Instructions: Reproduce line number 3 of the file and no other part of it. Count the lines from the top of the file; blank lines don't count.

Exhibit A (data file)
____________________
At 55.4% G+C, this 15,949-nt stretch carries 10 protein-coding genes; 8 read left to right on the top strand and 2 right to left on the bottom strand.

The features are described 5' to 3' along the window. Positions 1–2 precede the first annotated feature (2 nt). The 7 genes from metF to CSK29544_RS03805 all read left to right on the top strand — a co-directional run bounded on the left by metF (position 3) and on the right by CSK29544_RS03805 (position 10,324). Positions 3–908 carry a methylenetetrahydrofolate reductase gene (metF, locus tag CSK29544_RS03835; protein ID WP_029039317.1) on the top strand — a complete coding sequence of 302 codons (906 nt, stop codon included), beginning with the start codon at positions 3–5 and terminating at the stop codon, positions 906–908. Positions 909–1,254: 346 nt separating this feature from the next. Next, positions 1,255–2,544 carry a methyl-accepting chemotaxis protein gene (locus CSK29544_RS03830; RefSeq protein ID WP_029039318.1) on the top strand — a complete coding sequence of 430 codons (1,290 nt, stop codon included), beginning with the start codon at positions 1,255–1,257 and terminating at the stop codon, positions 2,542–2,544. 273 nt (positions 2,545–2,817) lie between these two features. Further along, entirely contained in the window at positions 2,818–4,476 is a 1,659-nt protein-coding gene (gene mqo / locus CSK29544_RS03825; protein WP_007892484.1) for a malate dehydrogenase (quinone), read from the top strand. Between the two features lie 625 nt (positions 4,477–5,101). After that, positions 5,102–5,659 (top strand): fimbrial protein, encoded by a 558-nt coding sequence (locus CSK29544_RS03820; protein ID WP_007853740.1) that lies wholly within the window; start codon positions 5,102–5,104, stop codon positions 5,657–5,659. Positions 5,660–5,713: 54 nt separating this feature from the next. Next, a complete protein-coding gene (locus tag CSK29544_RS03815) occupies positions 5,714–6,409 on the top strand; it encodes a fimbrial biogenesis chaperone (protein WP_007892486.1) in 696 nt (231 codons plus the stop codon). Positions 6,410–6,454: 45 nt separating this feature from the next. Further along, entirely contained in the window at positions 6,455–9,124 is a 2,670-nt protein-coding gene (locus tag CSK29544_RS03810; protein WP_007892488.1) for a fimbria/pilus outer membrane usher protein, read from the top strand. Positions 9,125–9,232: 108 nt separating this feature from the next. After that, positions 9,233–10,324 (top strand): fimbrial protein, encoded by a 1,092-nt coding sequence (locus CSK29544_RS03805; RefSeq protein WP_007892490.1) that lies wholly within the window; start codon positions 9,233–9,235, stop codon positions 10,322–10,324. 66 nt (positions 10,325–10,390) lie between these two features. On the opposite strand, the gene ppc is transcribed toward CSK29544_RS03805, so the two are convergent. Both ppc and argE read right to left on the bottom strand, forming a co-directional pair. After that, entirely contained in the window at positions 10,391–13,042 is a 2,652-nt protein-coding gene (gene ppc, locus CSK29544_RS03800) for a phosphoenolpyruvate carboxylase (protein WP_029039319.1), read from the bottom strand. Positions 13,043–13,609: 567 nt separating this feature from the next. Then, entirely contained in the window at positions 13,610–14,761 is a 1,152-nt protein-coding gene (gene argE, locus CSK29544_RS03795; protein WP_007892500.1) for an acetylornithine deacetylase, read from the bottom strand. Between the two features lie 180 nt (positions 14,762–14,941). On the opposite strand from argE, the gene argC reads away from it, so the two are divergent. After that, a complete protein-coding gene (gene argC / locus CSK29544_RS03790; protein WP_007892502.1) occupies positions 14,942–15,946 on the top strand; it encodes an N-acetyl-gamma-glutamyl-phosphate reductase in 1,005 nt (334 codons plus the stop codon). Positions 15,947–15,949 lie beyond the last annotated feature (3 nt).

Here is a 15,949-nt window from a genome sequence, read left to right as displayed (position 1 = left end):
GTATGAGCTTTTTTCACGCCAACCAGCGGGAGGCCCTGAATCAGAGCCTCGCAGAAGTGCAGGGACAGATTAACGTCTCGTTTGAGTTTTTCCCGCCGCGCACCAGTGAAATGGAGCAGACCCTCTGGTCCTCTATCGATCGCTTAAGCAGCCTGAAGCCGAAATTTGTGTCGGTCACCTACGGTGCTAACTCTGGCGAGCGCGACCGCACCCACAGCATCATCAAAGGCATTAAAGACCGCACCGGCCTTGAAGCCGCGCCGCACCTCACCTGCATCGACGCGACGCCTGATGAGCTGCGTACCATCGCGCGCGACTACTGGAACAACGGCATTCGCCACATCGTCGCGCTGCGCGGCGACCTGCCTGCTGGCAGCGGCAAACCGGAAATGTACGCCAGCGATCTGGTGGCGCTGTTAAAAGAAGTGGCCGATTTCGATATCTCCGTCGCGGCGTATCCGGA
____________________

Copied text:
Here is a 15,949-nt window from a genome sequence, read left to right as displayed (position 1 = left end):